Vargas Llosa is a firm believer in reality, without which culture is impossible. Baudrillard and his ilk have made the death of culture possible by asserting a philosophy of unreality, which renders cultural standards arbitrary and therefore meaningless. Vargas Llosa doesn’t say hello to Baudrillard after his lecture or, "remind him of the bygone days of our youth, when ideas and books excited us and he still believed we existed." During those youthful days, Vargas Llosa was a zealous member of the radical Left and supported communist revolutions throughout South America. When he began to see what those revolutions were really about in the late 1960s, particularly in Fidel Castro’s Cuba, he renounced Leftist politics and embarked on a journey toward classical liberalism and a kind of eccentric cultural conservatism.

Classical liberalism’s dogged insistence on things like natural law, human equality, and self-evident truths—objective reality—form the backbone of Vargas Llosa’s argument that we’re losing something essential in our rejection of culture as it has been traditionally understood. Readers of Vargas Llosa’s novels might note some parallels here with his dominant literary themes. As a novelist, he has for decades explored the profound disconnection between human aspirations and our ability to fulfill them, as well as the fanatical mind that cannot see reality for what it is. His 1981 novel, The War of the End of the World, grappled with humanity’s intermittent but persistent revolutionary and utopian urges, which always promise to alleviate human suffering but always end up making it much worse. His 2001 novel, The Feast of the Goat, mixed historical fact and fiction to depict the brutal regime of Rafael Trujillo in the Dominican Republic, a harrowing tale of power, cynicism, and the ways political violence can utterly transform and degrade a society.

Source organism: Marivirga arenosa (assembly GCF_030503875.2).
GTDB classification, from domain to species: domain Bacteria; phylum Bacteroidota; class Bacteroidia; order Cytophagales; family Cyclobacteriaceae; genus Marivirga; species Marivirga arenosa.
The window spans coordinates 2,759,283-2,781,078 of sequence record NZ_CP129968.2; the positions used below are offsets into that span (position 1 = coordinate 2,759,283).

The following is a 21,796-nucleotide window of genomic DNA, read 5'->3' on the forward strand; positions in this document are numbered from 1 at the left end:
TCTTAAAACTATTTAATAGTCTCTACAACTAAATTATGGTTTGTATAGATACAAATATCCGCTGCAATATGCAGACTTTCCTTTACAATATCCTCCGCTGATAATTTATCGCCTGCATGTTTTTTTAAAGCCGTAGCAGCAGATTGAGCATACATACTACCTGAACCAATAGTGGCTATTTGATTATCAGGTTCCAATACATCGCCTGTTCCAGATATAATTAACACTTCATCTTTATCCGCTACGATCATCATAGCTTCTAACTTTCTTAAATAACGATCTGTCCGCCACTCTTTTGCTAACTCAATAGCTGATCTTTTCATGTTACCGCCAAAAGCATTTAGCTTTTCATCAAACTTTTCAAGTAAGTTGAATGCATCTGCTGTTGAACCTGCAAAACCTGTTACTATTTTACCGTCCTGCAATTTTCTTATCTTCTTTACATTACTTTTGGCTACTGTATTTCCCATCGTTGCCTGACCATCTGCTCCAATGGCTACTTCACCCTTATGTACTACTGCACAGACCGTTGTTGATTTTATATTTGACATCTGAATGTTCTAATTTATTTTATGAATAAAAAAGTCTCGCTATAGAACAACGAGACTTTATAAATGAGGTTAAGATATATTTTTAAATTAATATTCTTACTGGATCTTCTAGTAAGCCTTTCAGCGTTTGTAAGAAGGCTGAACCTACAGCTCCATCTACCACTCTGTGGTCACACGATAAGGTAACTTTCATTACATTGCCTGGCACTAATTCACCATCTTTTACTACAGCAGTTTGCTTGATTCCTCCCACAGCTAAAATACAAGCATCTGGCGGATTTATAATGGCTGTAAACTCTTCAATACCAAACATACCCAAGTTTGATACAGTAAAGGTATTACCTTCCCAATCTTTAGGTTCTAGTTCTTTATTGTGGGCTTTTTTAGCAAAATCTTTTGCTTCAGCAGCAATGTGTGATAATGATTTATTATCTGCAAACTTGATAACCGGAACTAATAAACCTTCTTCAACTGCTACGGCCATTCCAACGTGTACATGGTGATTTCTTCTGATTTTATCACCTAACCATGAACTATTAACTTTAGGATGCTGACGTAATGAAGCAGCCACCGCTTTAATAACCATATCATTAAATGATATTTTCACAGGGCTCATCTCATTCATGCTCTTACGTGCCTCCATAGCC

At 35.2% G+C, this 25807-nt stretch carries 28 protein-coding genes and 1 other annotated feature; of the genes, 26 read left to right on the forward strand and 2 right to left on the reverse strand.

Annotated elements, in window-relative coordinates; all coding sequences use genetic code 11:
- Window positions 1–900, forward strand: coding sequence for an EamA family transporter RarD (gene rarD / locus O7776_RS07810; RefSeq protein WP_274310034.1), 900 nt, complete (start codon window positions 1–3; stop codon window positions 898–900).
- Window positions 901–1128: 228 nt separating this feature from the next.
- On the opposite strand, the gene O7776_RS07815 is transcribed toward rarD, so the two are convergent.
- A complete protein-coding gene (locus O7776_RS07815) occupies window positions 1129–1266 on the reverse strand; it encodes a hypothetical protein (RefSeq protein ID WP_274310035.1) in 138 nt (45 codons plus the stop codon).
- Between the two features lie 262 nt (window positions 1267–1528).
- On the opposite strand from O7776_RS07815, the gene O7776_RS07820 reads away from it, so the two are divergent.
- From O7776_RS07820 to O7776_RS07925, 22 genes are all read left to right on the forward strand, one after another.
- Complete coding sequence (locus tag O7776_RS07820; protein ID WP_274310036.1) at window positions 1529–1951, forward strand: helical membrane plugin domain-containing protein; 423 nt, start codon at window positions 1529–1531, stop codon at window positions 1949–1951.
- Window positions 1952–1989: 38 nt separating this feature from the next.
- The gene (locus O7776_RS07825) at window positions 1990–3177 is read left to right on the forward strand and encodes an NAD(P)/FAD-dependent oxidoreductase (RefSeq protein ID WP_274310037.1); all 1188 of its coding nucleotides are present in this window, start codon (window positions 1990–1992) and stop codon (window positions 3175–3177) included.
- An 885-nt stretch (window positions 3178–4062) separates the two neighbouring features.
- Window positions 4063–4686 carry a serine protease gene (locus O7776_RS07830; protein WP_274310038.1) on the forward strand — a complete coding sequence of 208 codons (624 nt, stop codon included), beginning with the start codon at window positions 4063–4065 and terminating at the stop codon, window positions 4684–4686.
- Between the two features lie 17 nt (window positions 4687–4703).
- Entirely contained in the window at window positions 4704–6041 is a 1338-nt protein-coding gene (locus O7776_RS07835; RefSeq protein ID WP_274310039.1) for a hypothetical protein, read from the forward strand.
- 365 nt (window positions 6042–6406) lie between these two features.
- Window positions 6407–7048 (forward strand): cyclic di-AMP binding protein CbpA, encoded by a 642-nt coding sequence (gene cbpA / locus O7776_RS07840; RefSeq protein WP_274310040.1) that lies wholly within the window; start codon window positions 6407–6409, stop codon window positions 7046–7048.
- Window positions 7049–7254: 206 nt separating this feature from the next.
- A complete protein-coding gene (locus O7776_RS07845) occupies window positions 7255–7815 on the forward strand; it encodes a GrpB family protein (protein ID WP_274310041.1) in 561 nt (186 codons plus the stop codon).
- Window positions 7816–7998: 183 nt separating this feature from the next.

It will be too easy, perhaps, for Vargas Llosa’s detractors to scoff at this collection of essays. He can come off as stuffy and out-of-date, and he makes no effort to mask his contempt for the twin doctrines of multiculturalism and moral relativism—sacrosanct among the intelligentsia, who will have as little use for Vargas Llosa’s criticism of culture as they have for his classical liberalism. Like the fanatics of Vargas Llosa’s novels, too many of them are blinded by the fantasy of a perfect world, unable to see things as they really are.

That’s a shame, because the stakes could not be higher. As culture gives way to mere entertainment, and the ideas that allowed us to shake off authoritarianism and safeguard liberty dissolve in a toxic brew of cynicism and frivolity, do we have the will and desire to sustain our civilization? The enemies of civilization have not, after all, disappeared. From Iran to Russia to the enclaves of the Islamic State, barbarism and oppression are enjoying something of a renaissance. These regimes, like the sovereigns of old, still believe that literature and the arts are dangerous enough to censor, that high culture carries within it the seeds of rebellion because its fruits declare the great self-evident truth: all men are created equal.

Culture is not frivolous in those parts of the world. It is a powerful force, perhaps more powerful than any other. The question is, do we still believe that? And if the answer is no, then how long can we survive?